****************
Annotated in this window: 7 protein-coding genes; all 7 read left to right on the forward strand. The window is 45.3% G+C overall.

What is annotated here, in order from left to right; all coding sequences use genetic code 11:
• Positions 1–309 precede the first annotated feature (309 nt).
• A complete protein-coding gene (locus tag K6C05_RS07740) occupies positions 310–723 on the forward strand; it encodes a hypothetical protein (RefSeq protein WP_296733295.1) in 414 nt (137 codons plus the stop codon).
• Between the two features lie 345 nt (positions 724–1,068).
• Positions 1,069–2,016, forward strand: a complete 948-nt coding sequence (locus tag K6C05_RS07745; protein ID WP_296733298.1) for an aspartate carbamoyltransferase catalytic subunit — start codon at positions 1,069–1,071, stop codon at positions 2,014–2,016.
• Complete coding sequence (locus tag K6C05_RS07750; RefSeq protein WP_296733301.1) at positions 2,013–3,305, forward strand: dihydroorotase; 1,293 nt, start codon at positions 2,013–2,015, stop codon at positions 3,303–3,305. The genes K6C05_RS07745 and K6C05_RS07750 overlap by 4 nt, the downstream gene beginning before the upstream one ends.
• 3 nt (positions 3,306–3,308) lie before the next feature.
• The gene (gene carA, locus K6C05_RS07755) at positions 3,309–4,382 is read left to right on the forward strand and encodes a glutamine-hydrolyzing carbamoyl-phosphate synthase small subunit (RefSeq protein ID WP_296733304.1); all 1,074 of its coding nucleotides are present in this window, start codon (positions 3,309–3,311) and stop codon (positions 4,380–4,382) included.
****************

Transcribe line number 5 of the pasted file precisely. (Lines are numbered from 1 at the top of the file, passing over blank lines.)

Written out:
• Between the two features lie 345 nt (positions 724–1,068).